“Some people are under the impression that textile and embroidery art is lesser, and I think that’s due to its link with women’s history,” Duong tells The Adelaide Review. “For me textiles are a metaphor for life. I think it’s also an incredibly broad and versatile art form.
“The first work I ever made that got me off to a start on my conceptual focus was about how embroidery has been connected to a stereotype of femininity that’s submissive, meek and obedient.”
Since 2013 Duong has used her embroidery practice to explore a series of fittingly intricate, interwoven cultural and political themes. Her work, spanning representation of race, mental and reproductive health, has in turn helped her understand and reconcile with her own personal identity and struggles.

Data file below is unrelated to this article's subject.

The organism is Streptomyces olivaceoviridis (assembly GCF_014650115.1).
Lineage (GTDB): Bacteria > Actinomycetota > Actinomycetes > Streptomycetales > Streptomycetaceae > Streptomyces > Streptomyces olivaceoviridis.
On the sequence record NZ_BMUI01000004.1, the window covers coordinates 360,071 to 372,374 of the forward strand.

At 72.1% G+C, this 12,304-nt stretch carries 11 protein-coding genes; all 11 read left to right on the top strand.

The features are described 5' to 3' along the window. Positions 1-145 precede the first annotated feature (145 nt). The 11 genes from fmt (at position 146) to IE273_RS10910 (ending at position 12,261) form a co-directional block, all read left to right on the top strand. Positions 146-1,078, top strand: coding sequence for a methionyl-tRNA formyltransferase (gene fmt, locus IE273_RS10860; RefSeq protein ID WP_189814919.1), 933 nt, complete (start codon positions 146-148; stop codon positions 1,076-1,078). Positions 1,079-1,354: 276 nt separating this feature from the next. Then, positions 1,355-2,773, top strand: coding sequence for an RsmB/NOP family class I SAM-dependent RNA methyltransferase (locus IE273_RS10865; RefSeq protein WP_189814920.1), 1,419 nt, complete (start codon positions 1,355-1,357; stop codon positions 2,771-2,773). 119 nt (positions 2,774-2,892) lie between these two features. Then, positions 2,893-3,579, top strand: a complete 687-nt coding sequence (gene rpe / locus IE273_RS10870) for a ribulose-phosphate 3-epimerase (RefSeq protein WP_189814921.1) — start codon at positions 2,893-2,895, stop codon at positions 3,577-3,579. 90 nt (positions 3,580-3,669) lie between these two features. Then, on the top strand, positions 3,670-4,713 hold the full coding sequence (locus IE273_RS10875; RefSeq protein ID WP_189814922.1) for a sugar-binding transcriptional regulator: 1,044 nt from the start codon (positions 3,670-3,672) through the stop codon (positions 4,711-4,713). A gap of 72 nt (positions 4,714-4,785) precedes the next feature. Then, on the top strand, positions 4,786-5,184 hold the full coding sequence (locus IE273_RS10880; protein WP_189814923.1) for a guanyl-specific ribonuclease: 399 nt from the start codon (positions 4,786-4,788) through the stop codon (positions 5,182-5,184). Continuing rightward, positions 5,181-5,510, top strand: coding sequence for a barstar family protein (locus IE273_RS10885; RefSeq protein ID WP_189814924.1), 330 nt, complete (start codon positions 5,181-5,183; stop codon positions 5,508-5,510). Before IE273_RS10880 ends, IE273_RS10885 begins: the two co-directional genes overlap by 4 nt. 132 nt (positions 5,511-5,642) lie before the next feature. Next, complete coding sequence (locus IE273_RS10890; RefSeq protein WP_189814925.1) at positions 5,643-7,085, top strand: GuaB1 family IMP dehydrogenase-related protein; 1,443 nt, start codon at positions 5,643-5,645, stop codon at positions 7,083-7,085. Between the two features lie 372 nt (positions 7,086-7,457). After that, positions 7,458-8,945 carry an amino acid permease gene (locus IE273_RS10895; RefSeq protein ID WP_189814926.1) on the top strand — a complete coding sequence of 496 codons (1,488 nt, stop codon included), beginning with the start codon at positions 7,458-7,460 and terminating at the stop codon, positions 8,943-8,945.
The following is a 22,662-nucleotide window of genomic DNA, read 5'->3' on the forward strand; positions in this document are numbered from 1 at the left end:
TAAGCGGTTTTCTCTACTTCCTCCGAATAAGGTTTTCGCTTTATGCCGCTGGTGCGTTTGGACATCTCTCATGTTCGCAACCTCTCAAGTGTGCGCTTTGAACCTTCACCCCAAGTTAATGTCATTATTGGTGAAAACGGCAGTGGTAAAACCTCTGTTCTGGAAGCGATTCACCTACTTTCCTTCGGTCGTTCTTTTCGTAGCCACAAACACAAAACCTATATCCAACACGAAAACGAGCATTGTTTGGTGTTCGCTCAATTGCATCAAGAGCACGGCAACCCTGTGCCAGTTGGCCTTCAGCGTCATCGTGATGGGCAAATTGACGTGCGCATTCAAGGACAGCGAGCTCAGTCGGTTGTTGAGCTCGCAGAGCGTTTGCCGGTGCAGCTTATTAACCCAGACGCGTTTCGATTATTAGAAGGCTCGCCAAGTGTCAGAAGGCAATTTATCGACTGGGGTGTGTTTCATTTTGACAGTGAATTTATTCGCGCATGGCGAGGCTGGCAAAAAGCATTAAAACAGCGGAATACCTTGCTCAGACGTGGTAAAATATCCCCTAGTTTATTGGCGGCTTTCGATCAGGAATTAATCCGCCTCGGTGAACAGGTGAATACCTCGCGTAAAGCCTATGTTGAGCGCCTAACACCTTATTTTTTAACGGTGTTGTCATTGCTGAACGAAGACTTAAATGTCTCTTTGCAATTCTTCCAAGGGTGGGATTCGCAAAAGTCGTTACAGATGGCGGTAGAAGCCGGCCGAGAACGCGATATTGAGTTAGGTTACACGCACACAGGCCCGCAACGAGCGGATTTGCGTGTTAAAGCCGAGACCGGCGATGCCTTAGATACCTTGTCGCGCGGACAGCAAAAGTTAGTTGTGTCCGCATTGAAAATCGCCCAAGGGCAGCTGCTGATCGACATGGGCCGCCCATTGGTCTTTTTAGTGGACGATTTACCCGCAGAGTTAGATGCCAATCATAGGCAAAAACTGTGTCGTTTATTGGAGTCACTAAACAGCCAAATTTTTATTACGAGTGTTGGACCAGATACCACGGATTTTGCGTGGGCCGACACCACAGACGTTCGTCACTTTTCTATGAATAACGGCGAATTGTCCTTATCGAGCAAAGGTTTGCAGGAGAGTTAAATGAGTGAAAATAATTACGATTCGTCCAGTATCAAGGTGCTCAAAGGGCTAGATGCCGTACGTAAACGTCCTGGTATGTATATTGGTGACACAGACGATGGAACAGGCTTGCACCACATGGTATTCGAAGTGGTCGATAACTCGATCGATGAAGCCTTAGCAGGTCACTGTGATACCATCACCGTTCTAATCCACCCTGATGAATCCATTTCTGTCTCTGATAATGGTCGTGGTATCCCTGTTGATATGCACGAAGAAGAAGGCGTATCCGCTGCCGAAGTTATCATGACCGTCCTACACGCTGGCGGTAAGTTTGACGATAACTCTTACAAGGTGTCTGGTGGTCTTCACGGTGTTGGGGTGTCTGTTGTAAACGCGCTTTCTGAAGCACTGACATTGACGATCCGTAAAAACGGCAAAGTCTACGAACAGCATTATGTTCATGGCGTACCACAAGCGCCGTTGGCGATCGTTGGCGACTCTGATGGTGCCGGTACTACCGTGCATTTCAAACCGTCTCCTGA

“My work has always stemmed from my personal experiences – anything that I’m struggling with in my life, I tend to make artwork about,” Duong says. “I tend to make work in order to raise awareness about issues that are shrouded in ignorance or stigma.
“I think art plays an extremely important role in questioning the status quo, and right now the historical narrative we’ve been fed is definitely being challenged and redefined.”
Duong is currently undertaking a residency at NEXUS Arts for SALA 2020 under the mentorship of South Australian textile artist, Cheryl Hutchens. As recent Black Lives Matter protests bring complex and nuanced conversations around race and belonging in White-dominated social structures to the surface, the work that has come out of Duong’s residency reflects on these ideas through a personal lens.